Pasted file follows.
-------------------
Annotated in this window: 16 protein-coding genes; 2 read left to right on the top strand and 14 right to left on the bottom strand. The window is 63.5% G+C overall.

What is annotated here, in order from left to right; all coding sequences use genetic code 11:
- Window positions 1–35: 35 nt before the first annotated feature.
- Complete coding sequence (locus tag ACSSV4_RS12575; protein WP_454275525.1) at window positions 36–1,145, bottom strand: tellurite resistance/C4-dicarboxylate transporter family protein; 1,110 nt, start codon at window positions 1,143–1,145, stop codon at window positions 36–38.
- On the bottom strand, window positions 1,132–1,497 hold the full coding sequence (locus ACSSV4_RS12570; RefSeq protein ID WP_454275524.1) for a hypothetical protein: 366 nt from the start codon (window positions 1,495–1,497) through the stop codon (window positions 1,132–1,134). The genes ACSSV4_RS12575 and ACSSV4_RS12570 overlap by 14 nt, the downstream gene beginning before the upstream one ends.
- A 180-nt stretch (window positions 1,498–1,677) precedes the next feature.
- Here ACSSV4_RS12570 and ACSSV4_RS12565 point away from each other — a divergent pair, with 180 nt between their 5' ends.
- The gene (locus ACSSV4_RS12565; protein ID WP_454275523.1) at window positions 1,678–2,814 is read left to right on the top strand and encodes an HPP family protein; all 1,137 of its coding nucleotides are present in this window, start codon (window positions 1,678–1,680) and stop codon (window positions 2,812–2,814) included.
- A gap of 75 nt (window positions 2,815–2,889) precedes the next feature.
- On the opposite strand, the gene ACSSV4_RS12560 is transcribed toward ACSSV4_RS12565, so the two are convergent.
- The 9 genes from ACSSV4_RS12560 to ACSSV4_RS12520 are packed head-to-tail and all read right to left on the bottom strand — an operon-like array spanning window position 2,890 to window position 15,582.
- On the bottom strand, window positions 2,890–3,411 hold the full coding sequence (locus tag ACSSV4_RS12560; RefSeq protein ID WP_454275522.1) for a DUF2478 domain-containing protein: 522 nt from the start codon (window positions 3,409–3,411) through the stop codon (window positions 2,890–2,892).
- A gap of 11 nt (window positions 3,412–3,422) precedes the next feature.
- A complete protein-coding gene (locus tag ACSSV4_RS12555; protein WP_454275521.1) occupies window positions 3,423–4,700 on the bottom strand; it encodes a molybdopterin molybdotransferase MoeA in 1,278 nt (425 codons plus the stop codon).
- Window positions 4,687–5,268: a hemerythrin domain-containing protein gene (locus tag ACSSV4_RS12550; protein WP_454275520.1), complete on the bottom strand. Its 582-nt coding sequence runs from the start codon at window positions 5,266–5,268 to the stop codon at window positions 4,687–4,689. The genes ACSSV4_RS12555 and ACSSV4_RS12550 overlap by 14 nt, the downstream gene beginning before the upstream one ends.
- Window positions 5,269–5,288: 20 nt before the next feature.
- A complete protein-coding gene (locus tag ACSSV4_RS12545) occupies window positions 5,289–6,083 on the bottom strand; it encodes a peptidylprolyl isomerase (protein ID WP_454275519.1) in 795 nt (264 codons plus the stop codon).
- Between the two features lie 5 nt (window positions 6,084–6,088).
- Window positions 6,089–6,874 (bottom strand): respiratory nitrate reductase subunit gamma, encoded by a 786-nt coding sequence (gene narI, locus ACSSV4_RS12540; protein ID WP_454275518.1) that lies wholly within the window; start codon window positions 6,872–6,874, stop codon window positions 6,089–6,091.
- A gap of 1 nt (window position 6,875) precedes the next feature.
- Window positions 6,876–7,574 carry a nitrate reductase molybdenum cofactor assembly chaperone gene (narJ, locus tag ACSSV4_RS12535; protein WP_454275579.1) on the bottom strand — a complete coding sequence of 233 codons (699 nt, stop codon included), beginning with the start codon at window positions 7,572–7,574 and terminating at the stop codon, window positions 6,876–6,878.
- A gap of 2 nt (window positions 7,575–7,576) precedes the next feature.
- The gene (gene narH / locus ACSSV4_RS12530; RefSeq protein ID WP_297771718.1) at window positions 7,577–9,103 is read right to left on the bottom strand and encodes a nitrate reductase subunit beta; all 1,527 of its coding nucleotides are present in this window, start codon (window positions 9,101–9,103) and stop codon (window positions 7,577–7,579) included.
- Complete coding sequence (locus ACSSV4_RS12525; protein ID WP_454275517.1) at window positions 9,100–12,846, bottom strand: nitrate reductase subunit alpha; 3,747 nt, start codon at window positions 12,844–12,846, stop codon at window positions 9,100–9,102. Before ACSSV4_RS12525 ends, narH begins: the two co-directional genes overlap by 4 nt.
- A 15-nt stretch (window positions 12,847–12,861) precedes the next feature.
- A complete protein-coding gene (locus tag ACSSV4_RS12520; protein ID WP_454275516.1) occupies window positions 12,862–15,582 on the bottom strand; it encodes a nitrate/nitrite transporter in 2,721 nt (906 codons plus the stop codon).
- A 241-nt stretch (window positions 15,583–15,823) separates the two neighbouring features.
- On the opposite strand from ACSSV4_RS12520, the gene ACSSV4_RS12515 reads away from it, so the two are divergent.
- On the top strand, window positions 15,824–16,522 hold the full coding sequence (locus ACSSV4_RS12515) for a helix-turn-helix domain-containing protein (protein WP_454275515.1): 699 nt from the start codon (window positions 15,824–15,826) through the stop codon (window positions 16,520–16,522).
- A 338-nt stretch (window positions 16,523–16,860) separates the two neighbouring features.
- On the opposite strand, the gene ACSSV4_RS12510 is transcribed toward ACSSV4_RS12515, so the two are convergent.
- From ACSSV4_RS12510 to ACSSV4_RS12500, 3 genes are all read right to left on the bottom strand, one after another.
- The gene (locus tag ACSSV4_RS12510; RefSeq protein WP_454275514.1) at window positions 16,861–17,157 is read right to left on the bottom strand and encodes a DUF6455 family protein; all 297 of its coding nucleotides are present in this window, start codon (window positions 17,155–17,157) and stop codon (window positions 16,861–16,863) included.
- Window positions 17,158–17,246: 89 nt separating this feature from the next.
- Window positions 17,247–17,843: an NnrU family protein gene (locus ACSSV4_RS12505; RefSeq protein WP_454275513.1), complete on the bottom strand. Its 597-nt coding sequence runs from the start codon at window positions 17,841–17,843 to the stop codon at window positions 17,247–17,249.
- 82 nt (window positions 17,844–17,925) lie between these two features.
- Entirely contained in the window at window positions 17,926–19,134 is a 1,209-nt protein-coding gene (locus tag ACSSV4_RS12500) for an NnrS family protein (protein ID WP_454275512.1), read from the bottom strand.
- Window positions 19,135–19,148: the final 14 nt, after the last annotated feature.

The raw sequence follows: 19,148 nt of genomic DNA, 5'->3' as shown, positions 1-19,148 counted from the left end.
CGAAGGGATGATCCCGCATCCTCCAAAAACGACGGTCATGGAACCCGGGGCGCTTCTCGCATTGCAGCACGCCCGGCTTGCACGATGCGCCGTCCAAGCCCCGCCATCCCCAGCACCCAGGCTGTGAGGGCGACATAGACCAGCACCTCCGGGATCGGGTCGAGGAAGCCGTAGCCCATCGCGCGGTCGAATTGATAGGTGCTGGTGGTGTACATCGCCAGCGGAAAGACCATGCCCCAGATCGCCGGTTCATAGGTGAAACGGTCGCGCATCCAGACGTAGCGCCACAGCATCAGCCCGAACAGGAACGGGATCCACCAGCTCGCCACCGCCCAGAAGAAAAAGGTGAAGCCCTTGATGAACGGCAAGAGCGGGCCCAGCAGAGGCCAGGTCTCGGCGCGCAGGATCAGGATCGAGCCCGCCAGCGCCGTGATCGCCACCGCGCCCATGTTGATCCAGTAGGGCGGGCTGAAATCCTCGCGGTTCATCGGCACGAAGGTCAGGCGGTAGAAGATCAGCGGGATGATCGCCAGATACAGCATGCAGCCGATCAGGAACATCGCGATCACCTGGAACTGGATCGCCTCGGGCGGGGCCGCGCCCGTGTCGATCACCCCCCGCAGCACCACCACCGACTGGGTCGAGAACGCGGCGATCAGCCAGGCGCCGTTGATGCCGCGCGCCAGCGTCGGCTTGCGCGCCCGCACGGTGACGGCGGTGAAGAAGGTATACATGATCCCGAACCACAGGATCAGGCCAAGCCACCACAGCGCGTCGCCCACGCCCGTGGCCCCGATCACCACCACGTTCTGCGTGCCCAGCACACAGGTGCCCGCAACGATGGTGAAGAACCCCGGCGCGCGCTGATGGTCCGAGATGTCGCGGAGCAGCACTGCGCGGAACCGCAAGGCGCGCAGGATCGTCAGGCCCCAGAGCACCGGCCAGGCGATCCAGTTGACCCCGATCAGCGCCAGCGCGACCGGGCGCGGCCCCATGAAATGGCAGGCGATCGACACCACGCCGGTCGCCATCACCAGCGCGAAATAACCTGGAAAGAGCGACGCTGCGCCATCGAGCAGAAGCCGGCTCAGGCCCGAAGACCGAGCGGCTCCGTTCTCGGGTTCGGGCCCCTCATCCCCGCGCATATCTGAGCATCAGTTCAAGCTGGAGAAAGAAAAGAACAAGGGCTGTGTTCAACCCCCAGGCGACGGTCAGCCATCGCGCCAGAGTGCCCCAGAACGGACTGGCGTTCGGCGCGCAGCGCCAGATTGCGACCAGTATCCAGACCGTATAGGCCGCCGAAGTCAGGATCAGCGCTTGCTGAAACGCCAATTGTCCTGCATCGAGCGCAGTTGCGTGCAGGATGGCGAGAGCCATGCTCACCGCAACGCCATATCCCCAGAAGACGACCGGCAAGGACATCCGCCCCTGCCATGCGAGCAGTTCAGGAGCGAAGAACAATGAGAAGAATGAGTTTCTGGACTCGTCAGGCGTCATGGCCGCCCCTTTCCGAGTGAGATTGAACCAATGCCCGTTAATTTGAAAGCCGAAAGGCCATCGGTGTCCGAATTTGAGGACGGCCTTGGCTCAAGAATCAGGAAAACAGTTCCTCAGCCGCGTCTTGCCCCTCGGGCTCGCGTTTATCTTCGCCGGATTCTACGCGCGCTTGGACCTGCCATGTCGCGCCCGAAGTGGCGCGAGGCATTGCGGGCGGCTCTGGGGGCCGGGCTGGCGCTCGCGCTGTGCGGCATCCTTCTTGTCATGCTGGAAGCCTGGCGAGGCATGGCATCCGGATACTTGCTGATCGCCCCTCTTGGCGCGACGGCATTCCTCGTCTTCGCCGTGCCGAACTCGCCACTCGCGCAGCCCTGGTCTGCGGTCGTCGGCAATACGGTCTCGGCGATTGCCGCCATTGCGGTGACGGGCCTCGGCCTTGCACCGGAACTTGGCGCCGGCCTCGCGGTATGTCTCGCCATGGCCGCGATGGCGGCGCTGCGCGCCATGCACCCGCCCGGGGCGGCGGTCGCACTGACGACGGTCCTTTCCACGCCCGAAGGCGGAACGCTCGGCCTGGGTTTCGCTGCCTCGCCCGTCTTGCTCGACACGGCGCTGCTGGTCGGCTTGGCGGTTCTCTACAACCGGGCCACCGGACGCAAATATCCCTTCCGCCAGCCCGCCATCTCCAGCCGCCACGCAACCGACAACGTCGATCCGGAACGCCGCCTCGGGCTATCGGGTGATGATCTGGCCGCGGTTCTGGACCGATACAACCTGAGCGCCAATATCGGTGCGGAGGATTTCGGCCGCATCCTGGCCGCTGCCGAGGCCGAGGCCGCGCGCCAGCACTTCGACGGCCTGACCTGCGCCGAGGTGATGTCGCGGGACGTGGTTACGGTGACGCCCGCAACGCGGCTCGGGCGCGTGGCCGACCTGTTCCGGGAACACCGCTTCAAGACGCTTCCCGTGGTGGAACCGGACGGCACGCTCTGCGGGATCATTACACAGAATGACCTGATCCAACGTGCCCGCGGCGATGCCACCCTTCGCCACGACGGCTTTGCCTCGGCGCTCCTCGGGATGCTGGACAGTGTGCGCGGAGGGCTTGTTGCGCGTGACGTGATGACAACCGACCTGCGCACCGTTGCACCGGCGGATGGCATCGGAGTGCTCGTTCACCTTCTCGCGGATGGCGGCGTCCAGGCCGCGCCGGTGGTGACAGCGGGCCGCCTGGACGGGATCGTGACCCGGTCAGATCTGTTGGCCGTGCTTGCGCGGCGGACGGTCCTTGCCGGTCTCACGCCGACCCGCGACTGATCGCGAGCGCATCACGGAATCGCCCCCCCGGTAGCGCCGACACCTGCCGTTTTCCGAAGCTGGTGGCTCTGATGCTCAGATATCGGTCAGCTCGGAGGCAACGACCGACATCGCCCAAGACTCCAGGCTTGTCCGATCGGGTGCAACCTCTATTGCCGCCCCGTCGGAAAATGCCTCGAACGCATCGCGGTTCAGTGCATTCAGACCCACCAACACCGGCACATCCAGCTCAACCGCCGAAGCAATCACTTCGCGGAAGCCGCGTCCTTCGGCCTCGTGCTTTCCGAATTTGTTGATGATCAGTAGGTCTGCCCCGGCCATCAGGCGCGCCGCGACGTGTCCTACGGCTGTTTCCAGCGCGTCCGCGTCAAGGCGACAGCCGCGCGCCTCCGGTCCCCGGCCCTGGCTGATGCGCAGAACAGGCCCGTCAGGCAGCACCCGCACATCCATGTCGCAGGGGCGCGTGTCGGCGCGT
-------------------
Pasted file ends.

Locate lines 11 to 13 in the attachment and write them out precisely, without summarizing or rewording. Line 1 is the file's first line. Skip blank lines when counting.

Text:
- The 9 genes from ACSSV4_RS12560 to ACSSV4_RS12520 are packed head-to-tail and all read right to left on the bottom strand — an operon-like array spanning window position 2,890 to window position 15,582.
- On the bottom strand, window positions 2,890–3,411 hold the full coding sequence (locus tag ACSSV4_RS12560; RefSeq protein ID WP_454275522.1) for a DUF2478 domain-containing protein: 522 nt from the start codon (window positions 3,409–3,411) through the stop codon (window positions 2,890–2,892).
- A gap of 11 nt (window positions 3,412–3,422) precedes the next feature.